Check NVZ maps as first appeal deadline nears

Farmers in England are being urged to check if they are in a designated nitrate vulnerable zone (NVZ) ahead of the first appeal deadline next week.

Notices telling farmers if their land is in an NVZ are being sent out by Defra in three tranches. The changes will apply from 2017 to 2020.

The first tranche of NVZ designation letters, for the North West, Solway Tweed, Dee and Severn, were sent earlier this month. The deadline to lodge an appeal is next Tuesday (31 January).

See also: What farmers need to know about appealing an NVZ designation

Farmers are being asked to check Environment Agency maps using the What’s in your backyard? tool to review their designation and to contact the agency if they haven’t received notification.

Designation letters for the second tranche – Anglian, Thames, South East and South West – should be received within the next few days, with an appeal deadline of Monday, 20 February.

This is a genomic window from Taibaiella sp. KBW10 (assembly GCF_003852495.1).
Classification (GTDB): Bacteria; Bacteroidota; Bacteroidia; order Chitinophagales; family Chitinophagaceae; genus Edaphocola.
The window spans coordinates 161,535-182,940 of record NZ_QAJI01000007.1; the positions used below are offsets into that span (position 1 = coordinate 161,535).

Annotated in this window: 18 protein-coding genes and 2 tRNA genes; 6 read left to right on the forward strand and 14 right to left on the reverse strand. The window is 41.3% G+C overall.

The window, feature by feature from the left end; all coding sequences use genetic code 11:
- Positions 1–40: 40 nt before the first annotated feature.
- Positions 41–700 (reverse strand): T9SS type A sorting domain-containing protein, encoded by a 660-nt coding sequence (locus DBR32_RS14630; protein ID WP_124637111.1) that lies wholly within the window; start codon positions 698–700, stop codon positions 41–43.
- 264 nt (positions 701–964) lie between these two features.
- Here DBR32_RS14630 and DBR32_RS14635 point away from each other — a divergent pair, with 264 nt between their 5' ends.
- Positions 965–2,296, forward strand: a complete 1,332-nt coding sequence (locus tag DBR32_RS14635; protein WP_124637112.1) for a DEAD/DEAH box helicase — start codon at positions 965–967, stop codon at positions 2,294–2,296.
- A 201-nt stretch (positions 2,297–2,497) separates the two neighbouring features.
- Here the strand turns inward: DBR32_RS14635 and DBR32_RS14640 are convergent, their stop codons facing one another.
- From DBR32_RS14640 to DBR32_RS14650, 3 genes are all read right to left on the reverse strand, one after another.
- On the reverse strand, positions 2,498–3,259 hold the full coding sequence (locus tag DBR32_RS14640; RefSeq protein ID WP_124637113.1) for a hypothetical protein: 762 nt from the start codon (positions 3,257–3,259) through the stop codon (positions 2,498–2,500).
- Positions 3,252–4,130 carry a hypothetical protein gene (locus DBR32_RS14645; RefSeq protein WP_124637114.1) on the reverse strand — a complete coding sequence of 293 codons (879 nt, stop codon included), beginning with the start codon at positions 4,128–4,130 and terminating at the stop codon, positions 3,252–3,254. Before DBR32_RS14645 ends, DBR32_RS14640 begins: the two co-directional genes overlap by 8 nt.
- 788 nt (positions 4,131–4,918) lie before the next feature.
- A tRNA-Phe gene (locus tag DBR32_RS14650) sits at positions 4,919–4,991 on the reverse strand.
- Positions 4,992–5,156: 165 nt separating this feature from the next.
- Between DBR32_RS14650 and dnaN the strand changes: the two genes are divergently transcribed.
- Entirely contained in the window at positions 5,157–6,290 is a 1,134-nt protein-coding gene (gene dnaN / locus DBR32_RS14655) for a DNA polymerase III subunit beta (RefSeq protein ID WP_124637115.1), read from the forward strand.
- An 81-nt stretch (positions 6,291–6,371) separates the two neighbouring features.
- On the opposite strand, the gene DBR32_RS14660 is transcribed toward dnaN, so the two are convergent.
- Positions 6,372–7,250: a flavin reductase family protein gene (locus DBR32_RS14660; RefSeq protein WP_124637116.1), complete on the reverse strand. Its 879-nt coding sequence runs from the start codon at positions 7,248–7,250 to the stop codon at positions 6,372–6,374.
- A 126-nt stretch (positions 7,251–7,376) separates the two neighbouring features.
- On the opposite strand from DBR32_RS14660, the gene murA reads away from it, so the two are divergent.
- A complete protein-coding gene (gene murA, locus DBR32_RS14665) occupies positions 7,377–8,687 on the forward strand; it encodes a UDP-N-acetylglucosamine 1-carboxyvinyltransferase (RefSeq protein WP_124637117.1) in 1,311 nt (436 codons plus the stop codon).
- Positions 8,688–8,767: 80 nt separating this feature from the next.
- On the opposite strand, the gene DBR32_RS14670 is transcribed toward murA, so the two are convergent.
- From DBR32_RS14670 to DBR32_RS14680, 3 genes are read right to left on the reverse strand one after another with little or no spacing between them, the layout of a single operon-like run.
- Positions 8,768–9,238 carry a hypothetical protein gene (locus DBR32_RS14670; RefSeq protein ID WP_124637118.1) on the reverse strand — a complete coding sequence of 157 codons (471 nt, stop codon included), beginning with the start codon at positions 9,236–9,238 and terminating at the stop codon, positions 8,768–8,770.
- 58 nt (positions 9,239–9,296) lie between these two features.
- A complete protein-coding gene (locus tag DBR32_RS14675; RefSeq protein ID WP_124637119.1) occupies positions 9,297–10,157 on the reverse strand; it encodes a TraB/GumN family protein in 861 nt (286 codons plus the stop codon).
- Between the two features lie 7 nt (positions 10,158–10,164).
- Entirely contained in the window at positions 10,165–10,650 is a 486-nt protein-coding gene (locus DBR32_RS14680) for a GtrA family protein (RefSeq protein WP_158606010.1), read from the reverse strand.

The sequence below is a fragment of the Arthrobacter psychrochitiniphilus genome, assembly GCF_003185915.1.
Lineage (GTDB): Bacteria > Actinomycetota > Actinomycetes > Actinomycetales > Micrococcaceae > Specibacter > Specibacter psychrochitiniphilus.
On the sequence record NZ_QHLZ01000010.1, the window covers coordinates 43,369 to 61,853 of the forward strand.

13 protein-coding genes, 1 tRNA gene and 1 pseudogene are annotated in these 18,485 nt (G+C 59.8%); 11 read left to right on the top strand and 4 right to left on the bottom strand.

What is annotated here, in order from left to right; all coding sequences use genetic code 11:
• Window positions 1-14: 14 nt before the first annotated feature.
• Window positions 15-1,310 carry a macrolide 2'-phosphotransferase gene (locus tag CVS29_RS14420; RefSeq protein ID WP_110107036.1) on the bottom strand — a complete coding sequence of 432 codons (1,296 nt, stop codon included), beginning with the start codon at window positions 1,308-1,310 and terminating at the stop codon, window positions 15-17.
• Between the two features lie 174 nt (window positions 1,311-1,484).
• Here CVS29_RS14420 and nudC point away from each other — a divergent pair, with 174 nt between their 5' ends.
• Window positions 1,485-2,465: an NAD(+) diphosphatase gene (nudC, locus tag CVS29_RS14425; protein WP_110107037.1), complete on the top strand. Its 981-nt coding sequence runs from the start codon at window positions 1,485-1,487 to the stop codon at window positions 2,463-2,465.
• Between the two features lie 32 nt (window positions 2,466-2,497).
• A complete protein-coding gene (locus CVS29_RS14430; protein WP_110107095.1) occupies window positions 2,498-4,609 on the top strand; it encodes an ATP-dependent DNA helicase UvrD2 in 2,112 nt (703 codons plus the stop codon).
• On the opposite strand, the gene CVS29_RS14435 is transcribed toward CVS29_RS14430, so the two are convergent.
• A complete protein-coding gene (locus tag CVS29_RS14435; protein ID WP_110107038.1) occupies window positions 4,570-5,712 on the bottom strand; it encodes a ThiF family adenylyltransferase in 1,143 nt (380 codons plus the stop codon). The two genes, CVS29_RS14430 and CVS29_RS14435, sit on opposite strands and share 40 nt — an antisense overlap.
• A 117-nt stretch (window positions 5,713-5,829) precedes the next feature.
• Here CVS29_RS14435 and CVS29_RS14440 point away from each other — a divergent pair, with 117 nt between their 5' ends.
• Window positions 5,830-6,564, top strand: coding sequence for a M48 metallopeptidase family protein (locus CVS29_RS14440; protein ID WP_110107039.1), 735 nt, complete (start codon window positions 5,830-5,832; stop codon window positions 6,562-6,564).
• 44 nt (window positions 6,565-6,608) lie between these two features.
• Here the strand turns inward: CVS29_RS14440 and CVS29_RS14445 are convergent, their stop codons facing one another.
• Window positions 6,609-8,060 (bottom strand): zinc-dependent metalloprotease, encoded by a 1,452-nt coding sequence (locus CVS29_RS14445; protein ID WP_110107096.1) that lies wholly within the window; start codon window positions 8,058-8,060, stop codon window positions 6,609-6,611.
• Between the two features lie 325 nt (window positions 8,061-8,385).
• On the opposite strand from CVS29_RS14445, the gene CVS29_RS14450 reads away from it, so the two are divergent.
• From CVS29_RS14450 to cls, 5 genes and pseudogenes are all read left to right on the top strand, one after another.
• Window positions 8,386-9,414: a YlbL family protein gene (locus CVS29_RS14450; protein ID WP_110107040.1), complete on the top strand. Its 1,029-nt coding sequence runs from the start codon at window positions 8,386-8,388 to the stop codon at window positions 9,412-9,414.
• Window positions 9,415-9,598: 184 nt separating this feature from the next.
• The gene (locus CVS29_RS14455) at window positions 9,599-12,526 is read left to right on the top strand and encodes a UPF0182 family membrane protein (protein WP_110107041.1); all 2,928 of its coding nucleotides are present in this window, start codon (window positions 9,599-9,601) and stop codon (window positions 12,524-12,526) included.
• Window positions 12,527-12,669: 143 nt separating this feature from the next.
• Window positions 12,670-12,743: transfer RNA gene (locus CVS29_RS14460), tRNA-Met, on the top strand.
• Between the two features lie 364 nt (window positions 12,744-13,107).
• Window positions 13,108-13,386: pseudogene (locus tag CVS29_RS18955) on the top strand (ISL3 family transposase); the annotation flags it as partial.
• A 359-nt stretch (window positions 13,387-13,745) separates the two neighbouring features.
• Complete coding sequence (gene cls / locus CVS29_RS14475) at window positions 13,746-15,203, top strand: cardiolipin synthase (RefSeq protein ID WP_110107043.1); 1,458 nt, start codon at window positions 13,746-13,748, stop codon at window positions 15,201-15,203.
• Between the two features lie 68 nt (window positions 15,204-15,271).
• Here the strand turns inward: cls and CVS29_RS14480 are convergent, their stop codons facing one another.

Letters for the third tranche, covering Northumbria and the Humber, will be sent on 20 February, with an appeal deadline of Monday, 20 March.

Letters blunder

However, some notices were mistakenly sent to land agents rather than the farmers themselves.

NFU deputy president Minette Batters said: “NVZ designations are only reviewed every four years, so it’s vitally important to check if you are in one. 

“We are concerned that some designation notice letters may have got lost or sent to the wrong address.

“That is why we are urging our members to check the maps. If they haven’t had a letter, they should contact the Environment Agency right away.”

Appeals to Defra can only be submitted if land does not drain into water identified as polluted or if land drains into water that should not be identified as polluted.

Farmers with land designated in an NVZ must observe strict guidance on the use of nitrogen fertilisers and organic manures.

Transitional arrangements will apply to farmers with a holding in an NVZ for the first time in 2017 to allow them time to adjust farming practices.

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